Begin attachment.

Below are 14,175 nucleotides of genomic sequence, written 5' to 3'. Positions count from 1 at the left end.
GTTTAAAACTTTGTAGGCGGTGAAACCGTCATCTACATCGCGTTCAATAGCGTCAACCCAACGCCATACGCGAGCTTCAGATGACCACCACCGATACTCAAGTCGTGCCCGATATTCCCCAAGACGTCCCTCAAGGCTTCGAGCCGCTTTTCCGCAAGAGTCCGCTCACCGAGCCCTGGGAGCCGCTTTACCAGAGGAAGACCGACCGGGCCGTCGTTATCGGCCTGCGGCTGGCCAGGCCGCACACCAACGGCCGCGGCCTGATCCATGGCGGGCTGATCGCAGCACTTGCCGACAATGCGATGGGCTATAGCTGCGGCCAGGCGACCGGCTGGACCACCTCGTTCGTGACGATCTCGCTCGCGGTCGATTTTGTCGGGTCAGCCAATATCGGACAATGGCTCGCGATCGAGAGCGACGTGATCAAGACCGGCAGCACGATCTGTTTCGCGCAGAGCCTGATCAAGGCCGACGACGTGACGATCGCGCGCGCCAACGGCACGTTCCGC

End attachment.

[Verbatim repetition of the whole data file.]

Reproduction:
Below are 14,175 nucleotides of genomic sequence, written 5' to 3'. Positions count from 1 at the left end.
GTTTAAAACTTTGTAGGCGGTGAAACCGTCATCTACATCGCGTTCAATAGCGTCAACCCAACGCCATACGCGAGCTTCAGATGACCACCACCGATACTCAAGTCGTGCCCGATATTCCCCAAGACGTCCCTCAAGGCTTCGAGCCGCTTTTCCGCAAGAGTCCGCTCACCGAGCCCTGGGAGCCGCTTTACCAGAGGAAGACCGACCGGGCCGTCGTTATCGGCCTGCGGCTGGCCAGGCCGCACACCAACGGCCGCGGCCTGATCCATGGCGGGCTGATCGCAGCACTTGCCGACAATGCGATGGGCTATAGCTGCGGCCAGGCGACCGGCTGGACCACCTCGTTCGTGACGATCTCGCTCGCGGTCGATTTTGTCGGGTCAGCCAATATCGGACAATGGCTCGCGATCGAGAGCGACGTGATCAAGACCGGCAGCACGATCTGTTTCGCGCAGAGCCTGATCAAGGCCGACGACGTGACGATCGCGCGCGCCAACGGCACGTTCCGC